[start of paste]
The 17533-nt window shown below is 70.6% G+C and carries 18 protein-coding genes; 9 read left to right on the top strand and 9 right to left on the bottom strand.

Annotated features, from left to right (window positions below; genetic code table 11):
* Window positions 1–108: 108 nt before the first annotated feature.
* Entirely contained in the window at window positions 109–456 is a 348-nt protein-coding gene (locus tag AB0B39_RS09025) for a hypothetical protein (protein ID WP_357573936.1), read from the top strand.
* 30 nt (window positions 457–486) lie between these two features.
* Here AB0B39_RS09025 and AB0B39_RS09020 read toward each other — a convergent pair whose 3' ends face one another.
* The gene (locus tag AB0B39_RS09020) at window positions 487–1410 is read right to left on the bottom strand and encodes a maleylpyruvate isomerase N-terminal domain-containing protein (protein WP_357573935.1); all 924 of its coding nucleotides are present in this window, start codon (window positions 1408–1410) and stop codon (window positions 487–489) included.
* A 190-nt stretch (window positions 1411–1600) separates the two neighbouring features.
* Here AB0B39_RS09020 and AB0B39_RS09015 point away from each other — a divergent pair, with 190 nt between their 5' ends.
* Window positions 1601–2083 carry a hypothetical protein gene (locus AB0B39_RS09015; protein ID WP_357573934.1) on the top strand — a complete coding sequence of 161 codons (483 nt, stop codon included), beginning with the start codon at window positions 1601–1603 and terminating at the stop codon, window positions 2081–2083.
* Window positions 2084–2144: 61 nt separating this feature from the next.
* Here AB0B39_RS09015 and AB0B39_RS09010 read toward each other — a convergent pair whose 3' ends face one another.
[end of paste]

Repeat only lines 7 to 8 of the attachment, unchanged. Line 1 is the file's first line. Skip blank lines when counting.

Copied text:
* The gene (locus tag AB0B39_RS09020) at window positions 487–1410 is read right to left on the bottom strand and encodes a maleylpyruvate isomerase N-terminal domain-containing protein (protein WP_357573935.1); all 924 of its coding nucleotides are present in this window, start codon (window positions 1408–1410) and stop codon (window positions 487–489) included.
* A 190-nt stretch (window positions 1411–1600) separates the two neighbouring features.